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We woke up to another pretty, cool day. We haven't seen the heat get above 22C in weeks, and haven't heard of rain since the light mists in San Francisco, and not since North Dakota before that. I wandered about the campground and ran into the fella with the clams from last night. He said he had found some fossils so I asked him to show me. Turns out he's a geologist and he was very excited. He had two large rocks he had chipped out of the ground just a few hundred metres away and they clearly had ancient shells embedded in them. “The rock is sixty to sixty-five million years old!†he announced proudly.

Heck of a way to start the day if fossils are your thing.

Back at camp we had our coffees and packed up. The coast turned into a giant sand dune for a while, large Namib-like golden sand mountains where ATV's rule the roost and are for rent at every highway exit. We kept driving and stopped in a picturesque town called Florence for lunch. We found a nice spot on the main street and quenched our hunger, then spent an hour strolling the shops along the riverside.

We stopped at a giftshop/lookout later in the afternoon and saw whales surfacing in the distance. I bought a book on knot tying (I've been slow to practice the knots I learned in Chicago) and a postcard of a blimp flying past this very giftshop during WWII.

Back on the road I tuned into the Elvis station on satellite radio in honour of Elvis Day and enjoyed our last full day careening along this coast. We neared the top of Oregon and started looking for a nice campground. Fortunately, nice campgrounds were everywhere, each one more picturesque than the last. Unfortunately they were all full, and with our meandering travel style we don't have the luxury of doing much prebooking.

We finally found a spot that would rent us a trailer spot at trailer prices for our tent. It was already dark so we took it, pitching our tent on an impossible spot next to both the camp office and the bathrooms. The kids in the park had formed little gangs and the bathrooms were their hangout, so not only did I have to scowl like an angry old man just to use the pisser we had to endure their clubhouse banter for half the night right next door.

Whatever, this isn't a camping trip, it's a driving trip, and the week we just spent driving up the Californian and Oregon coast is a trip I will cherish.

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Camping right next to the office and the bathroom was a double whammy come morning. Not only did the bathroom door slam over and over with every shower, toilet and shave, but every trailer and motorhome (and there were many) stopped and idled outside as they checked out and asked directions at the office.

Made for an early day, and the first time we woke up to rain on this whole trip.

When I checked in the night before the overly chatty lady bragged heavily about their onsite cafe (she prefers Chai tea, but her husband, who plays the piano, prefers the latte. Their son; can you believe he didn't get that scholarship for his saxophone playing? He's also into lattes but she's sure he'll come around to Chai tea...) so we strolled over.

Turns out she was right, it was a pretty impressive cafe for a campground. Come to think of it, once you got past the office and bathrooms the whole place seemed pretty top-notch.

We sat in the tent with our coffees as the rain slowed to a stop outside. Still, we packed up wet which is never fun.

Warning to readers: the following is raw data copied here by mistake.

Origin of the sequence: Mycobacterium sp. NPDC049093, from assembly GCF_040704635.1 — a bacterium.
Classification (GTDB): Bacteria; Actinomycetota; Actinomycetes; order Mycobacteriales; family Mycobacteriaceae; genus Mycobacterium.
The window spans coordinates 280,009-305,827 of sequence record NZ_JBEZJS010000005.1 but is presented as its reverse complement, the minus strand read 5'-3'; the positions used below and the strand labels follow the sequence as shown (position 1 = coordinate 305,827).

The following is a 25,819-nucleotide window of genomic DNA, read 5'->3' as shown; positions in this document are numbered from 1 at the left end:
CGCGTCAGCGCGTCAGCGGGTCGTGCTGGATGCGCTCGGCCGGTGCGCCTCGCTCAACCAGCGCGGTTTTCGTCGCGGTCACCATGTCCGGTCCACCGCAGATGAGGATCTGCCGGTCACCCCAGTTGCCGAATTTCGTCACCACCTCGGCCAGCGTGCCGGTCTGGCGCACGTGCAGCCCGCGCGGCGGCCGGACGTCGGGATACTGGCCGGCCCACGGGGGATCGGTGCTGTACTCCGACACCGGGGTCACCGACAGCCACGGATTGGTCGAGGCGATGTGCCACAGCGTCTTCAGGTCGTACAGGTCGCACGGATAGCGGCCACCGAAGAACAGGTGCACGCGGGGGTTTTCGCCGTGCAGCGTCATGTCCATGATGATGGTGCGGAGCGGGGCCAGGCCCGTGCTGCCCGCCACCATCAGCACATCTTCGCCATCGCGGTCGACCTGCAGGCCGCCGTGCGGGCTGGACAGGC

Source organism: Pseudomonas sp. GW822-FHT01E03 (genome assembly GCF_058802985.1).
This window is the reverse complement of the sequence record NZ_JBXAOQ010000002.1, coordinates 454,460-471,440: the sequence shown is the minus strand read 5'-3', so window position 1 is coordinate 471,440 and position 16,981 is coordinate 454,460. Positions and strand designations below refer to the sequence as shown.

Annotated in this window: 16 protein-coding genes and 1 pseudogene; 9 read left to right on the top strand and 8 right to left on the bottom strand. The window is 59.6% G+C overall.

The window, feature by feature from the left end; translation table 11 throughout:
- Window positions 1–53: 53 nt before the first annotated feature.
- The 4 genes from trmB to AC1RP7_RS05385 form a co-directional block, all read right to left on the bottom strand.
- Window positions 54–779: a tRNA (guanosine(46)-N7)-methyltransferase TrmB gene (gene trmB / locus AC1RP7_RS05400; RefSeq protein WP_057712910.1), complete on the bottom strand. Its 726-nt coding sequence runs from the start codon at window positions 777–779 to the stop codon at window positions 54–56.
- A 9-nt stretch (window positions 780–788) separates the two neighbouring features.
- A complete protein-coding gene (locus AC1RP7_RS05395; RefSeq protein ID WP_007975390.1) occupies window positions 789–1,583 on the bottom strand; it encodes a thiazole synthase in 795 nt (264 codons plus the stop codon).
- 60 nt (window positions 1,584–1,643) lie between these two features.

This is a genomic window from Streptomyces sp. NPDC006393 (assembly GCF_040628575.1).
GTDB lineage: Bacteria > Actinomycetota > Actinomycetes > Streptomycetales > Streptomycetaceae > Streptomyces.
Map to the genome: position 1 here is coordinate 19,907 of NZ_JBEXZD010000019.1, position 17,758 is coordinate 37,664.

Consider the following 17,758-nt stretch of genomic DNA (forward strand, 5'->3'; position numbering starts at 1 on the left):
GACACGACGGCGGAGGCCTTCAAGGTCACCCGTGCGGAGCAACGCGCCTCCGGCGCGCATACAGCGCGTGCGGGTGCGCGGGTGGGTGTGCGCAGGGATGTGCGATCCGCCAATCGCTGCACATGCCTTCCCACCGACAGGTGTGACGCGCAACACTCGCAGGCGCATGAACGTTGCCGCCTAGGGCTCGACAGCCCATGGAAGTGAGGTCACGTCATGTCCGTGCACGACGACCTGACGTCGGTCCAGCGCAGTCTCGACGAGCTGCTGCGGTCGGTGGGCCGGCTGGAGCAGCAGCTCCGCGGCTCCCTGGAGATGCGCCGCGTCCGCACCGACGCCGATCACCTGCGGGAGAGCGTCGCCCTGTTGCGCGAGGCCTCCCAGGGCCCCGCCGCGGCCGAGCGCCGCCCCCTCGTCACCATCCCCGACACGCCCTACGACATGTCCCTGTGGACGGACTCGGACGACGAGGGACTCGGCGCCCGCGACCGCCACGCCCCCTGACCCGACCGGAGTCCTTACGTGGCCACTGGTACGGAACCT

We soon finished with the gorgeous Oregon coast and crossed an impossibly long bridge to enter Washington. We drove along a peninsula past a curiously named town called Tokeland and found a restaurant up the road that had just reopened today under new management. We stopped for a nice, underpriced lunch and further explored the peninsula under mostly gray skies.

I don't know if it's because of the recent legalisation of marijuana in Washingston state, but I noticed a series of oddly named businesses along the way, like Pot Lovers, a nursery, and The Stoned Gardener, which I actually turned around for. They sold insects painted onto rocks that one would presumably place in their garden as decorations.

Again we were finding the state parks booked “plum full†to quote the ranger as I pointed at this park and that park on his map. “That one is full, so you might try it, but the others are all plum full.â€

We tried That One, which was actually called Twin Harbours, and upon checking in we found out there was an artfest going on at the docks. We quickly set up camp and drove to check it out.

We found a long row of booth offering their wares along the old wooden docks. We window shopped and stopped for ice cream. On our way back to the campground we noticed a band setting up outside a building nearby.

We walked over to the beach and sat on logs watching a pair of surfers ply the waves. The sun was getting to me so we went back to camp, had a beer and walked out of the park and a short way up the road to where we saw the band setting up earlier. Turns out it's a winery and a microbrewery with a small bar and a large deck and it hosts live music every Saturday.

We sat inside and mulled over a taster tray. Settling on a couple of beers we walked outside only to hear the band announce, “thank-you, good night†at 8pm. There was a local hot dog vendor there and he was just packing up too. That turned to my advantage as I got the last of his food for just two dollars. Two big sausages turned out being dinner.

We finished our beer and booked it, with no band playing we might as well be back at the tent drinking our own beers so that's what we did. There seemed to be lots of parties going on around us in the busy park but we kept to ourselves and had a nice evening together watching the moon rise through the trees.

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It rained last night and when we woke up we noticed the sky remained unshining so we knew we'd be packing up wet. No hurry, we didn't have much of a drive to do today. We took our time getting started, lots of Coleman coffees, breakfast and showers and we pulled out of the park without revisiting the beach.